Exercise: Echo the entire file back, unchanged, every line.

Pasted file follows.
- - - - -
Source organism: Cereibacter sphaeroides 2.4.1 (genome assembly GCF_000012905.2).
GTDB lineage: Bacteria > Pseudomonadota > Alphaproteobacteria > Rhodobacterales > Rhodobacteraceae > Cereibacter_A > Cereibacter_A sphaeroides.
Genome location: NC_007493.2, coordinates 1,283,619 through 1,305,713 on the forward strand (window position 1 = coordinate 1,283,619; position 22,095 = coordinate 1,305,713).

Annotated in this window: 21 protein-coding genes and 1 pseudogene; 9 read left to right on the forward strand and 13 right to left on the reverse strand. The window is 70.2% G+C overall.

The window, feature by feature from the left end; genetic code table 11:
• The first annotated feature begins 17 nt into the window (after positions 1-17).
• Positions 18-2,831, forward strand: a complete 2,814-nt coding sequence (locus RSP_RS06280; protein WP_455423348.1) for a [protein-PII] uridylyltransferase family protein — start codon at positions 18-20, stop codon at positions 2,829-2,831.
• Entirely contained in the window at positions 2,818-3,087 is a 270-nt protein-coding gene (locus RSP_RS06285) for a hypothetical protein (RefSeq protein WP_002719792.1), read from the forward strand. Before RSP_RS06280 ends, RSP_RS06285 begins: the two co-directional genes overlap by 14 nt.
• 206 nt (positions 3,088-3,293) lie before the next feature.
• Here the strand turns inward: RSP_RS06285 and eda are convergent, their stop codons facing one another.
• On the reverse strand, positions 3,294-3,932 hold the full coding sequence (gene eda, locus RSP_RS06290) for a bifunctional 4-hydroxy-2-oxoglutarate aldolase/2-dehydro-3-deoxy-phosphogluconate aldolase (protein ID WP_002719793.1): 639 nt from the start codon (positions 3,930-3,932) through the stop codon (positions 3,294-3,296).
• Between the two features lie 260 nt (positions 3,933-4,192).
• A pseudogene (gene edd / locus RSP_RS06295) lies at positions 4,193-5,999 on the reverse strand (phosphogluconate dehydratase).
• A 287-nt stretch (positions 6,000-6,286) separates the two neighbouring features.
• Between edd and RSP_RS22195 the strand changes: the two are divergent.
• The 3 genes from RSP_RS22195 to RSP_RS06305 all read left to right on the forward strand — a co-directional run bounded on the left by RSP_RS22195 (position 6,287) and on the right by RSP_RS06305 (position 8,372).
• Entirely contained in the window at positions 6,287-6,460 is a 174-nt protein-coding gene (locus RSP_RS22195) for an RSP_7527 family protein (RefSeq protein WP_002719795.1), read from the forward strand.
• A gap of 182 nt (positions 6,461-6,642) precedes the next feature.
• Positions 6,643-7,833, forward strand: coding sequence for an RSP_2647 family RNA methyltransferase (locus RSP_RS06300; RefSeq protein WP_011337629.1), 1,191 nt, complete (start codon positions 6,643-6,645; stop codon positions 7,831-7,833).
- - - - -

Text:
Source organism: Cereibacter sphaeroides 2.4.1 (genome assembly GCF_000012905.2).
GTDB lineage: Bacteria > Pseudomonadota > Alphaproteobacteria > Rhodobacterales > Rhodobacteraceae > Cereibacter_A > Cereibacter_A sphaeroides.
Genome location: NC_007493.2, coordinates 1,283,619 through 1,305,713 on the forward strand (window position 1 = coordinate 1,283,619; position 22,095 = coordinate 1,305,713).

Annotated in this window: 21 protein-coding genes and 1 pseudogene; 9 read left to right on the forward strand and 13 right to left on the reverse strand. The window is 70.2% G+C overall.

The window, feature by feature from the left end; genetic code table 11:
• The first annotated feature begins 17 nt into the window (after positions 1-17).
• Positions 18-2,831, forward strand: a complete 2,814-nt coding sequence (locus RSP_RS06280; protein WP_455423348.1) for a [protein-PII] uridylyltransferase family protein — start codon at positions 18-20, stop codon at positions 2,829-2,831.
• Entirely contained in the window at positions 2,818-3,087 is a 270-nt protein-coding gene (locus RSP_RS06285) for a hypothetical protein (RefSeq protein WP_002719792.1), read from the forward strand. Before RSP_RS06280 ends, RSP_RS06285 begins: the two co-directional genes overlap by 14 nt.
• 206 nt (positions 3,088-3,293) lie before the next feature.
• Here the strand turns inward: RSP_RS06285 and eda are convergent, their stop codons facing one another.
• On the reverse strand, positions 3,294-3,932 hold the full coding sequence (gene eda, locus RSP_RS06290) for a bifunctional 4-hydroxy-2-oxoglutarate aldolase/2-dehydro-3-deoxy-phosphogluconate aldolase (protein ID WP_002719793.1): 639 nt from the start codon (positions 3,930-3,932) through the stop codon (positions 3,294-3,296).
• Between the two features lie 260 nt (positions 3,933-4,192).
• A pseudogene (gene edd / locus RSP_RS06295) lies at positions 4,193-5,999 on the reverse strand (phosphogluconate dehydratase).
• A 287-nt stretch (positions 6,000-6,286) separates the two neighbouring features.
• Between edd and RSP_RS22195 the strand changes: the two are divergent.
• The 3 genes from RSP_RS22195 to RSP_RS06305 all read left to right on the forward strand — a co-directional run bounded on the left by RSP_RS22195 (position 6,287) and on the right by RSP_RS06305 (position 8,372).
• Entirely contained in the window at positions 6,287-6,460 is a 174-nt protein-coding gene (locus RSP_RS22195) for an RSP_7527 family protein (RefSeq protein WP_002719795.1), read from the forward strand.
• A gap of 182 nt (positions 6,461-6,642) precedes the next feature.
• Positions 6,643-7,833, forward strand: coding sequence for an RSP_2647 family RNA methyltransferase (locus RSP_RS06300; RefSeq protein WP_011337629.1), 1,191 nt, complete (start codon positions 6,643-6,645; stop codon positions 7,831-7,833).